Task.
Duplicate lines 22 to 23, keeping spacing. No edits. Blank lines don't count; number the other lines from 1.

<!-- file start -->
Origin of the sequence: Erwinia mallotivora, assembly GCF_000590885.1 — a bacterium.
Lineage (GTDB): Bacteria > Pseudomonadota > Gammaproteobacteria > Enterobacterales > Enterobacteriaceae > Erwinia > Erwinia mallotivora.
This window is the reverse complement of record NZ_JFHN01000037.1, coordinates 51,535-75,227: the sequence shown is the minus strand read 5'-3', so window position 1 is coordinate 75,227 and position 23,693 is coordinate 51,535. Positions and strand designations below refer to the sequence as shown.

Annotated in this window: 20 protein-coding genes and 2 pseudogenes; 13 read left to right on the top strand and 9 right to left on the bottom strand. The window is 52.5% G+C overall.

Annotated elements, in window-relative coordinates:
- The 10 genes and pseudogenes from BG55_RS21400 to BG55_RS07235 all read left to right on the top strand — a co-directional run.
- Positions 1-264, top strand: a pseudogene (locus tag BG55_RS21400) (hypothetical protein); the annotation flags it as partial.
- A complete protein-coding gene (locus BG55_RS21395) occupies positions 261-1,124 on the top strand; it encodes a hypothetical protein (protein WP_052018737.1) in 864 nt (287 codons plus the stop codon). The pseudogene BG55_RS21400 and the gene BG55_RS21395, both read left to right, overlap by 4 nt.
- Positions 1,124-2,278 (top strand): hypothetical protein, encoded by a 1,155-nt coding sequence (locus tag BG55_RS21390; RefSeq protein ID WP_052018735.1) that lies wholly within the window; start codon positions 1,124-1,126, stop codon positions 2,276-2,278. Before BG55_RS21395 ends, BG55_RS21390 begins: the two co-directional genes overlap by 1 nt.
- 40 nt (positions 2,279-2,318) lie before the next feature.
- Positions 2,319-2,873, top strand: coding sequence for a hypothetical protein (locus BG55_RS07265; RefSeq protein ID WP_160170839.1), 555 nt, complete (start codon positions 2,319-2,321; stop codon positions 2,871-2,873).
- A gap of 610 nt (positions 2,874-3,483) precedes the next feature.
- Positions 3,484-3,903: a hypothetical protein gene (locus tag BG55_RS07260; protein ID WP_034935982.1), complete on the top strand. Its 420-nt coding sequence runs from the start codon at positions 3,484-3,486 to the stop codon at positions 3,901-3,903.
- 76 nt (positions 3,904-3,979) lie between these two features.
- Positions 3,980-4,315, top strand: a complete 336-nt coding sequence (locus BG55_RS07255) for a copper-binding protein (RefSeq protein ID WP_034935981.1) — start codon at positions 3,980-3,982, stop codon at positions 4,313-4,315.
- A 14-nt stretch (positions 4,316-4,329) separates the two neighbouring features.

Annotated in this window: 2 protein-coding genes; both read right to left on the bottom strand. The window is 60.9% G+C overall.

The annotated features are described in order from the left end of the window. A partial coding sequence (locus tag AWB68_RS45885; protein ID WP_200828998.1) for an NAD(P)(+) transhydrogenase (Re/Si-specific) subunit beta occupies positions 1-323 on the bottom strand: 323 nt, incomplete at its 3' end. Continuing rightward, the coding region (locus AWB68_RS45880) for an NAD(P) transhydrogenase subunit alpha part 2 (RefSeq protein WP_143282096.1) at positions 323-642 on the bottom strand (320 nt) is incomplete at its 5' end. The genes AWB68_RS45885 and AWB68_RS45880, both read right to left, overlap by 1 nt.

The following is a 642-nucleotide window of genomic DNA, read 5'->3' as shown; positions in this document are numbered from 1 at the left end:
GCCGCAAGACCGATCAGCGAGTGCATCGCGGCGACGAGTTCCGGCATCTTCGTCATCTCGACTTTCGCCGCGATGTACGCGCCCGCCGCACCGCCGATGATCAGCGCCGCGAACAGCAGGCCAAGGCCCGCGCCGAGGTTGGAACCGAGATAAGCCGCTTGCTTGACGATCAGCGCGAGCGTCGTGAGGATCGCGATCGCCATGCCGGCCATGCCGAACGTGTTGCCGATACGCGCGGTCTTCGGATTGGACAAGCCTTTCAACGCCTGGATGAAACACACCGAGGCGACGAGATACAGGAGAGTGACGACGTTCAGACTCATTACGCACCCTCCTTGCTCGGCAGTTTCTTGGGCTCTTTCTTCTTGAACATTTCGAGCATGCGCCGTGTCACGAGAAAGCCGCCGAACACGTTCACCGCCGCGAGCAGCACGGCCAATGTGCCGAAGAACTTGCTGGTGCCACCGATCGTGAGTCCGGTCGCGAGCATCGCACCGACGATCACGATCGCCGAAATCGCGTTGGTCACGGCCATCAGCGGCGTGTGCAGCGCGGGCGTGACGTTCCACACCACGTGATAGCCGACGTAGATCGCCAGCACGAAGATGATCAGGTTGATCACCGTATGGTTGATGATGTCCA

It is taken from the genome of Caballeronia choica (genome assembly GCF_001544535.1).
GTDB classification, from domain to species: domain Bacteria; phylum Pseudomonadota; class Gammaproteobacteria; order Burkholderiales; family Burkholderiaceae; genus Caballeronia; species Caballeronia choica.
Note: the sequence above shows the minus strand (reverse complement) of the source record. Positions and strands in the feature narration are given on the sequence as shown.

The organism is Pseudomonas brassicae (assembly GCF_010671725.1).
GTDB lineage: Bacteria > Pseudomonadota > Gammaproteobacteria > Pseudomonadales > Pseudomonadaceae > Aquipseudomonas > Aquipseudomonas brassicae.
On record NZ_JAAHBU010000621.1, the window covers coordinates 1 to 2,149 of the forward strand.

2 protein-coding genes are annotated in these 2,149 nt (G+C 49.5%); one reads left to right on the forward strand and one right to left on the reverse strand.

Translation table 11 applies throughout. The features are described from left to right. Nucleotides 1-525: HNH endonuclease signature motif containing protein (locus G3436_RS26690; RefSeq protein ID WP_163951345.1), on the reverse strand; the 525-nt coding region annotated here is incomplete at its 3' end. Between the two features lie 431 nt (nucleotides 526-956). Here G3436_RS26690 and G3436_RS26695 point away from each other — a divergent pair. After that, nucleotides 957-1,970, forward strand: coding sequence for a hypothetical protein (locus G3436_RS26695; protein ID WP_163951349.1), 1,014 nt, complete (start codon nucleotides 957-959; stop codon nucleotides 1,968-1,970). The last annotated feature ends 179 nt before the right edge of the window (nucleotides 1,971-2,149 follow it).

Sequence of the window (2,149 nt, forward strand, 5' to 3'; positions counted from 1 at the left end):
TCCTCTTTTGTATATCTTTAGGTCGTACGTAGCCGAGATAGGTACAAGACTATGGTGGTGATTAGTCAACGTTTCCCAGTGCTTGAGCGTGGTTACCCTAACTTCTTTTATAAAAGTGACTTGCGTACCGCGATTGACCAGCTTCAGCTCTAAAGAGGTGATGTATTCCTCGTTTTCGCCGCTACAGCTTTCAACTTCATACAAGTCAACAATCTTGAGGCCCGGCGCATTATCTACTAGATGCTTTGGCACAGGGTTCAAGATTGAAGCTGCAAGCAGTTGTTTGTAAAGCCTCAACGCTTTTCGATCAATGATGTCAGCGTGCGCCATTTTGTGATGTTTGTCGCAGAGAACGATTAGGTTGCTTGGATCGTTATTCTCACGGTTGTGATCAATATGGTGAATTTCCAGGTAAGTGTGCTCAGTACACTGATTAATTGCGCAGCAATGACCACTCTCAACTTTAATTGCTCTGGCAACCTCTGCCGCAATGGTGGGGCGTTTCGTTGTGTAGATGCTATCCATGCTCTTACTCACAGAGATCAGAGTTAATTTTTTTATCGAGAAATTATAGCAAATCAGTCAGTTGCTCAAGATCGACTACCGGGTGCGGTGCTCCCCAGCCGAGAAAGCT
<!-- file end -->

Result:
GTDB classification, from domain to species: domain Bacteria; phylum Pseudomonadota; class Gammaproteobacteria; order Burkholderiales; family Burkholderiaceae; genus Caballeronia; species Caballeronia choica.
Note: the sequence above shows the minus strand (reverse complement) of the source record. Positions and strands in the feature narration are given on the sequence as shown.